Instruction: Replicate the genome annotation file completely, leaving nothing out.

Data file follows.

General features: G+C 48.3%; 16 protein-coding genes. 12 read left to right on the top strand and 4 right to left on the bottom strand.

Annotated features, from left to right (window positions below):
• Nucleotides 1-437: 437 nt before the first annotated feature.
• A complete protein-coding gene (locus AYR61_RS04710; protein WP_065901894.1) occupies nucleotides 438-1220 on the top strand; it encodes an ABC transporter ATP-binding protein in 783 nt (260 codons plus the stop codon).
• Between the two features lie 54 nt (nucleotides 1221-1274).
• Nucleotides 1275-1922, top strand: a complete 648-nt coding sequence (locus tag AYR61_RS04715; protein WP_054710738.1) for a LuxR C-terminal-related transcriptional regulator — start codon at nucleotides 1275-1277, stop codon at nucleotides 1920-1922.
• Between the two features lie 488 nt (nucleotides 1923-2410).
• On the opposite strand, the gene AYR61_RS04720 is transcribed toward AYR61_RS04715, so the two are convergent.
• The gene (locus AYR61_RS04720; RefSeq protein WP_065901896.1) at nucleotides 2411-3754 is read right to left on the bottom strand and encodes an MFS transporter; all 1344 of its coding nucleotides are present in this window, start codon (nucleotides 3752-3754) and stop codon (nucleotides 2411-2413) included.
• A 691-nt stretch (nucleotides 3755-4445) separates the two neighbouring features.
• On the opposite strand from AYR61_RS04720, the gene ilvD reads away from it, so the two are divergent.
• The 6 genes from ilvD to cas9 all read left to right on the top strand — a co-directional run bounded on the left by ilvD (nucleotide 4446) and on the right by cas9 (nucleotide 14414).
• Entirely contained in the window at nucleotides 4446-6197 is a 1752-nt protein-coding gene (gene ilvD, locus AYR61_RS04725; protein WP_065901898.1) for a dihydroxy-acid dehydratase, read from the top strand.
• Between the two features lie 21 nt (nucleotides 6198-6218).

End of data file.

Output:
General features: G+C 48.3%; 16 protein-coding genes. 12 read left to right on the top strand and 4 right to left on the bottom strand.

Annotated features, from left to right (window positions below):
• Nucleotides 1-437: 437 nt before the first annotated feature.
• A complete protein-coding gene (locus AYR61_RS04710; protein WP_065901894.1) occupies nucleotides 438-1220 on the top strand; it encodes an ABC transporter ATP-binding protein in 783 nt (260 codons plus the stop codon).
• Between the two features lie 54 nt (nucleotides 1221-1274).
• Nucleotides 1275-1922, top strand: a complete 648-nt coding sequence (locus tag AYR61_RS04715; protein WP_054710738.1) for a LuxR C-terminal-related transcriptional regulator — start codon at nucleotides 1275-1277, stop codon at nucleotides 1920-1922.
• Between the two features lie 488 nt (nucleotides 1923-2410).
• On the opposite strand, the gene AYR61_RS04720 is transcribed toward AYR61_RS04715, so the two are convergent.
• The gene (locus AYR61_RS04720; RefSeq protein WP_065901896.1) at nucleotides 2411-3754 is read right to left on the bottom strand and encodes an MFS transporter; all 1344 of its coding nucleotides are present in this window, start codon (nucleotides 3752-3754) and stop codon (nucleotides 2411-2413) included.
• A 691-nt stretch (nucleotides 3755-4445) separates the two neighbouring features.
• On the opposite strand from AYR61_RS04720, the gene ilvD reads away from it, so the two are divergent.
• The 6 genes from ilvD to cas9 all read left to right on the top strand — a co-directional run bounded on the left by ilvD (nucleotide 4446) and on the right by cas9 (nucleotide 14414).
• Entirely contained in the window at nucleotides 4446-6197 is a 1752-nt protein-coding gene (gene ilvD, locus AYR61_RS04725; protein WP_065901898.1) for a dihydroxy-acid dehydratase, read from the top strand.
• Between the two features lie 21 nt (nucleotides 6198-6218).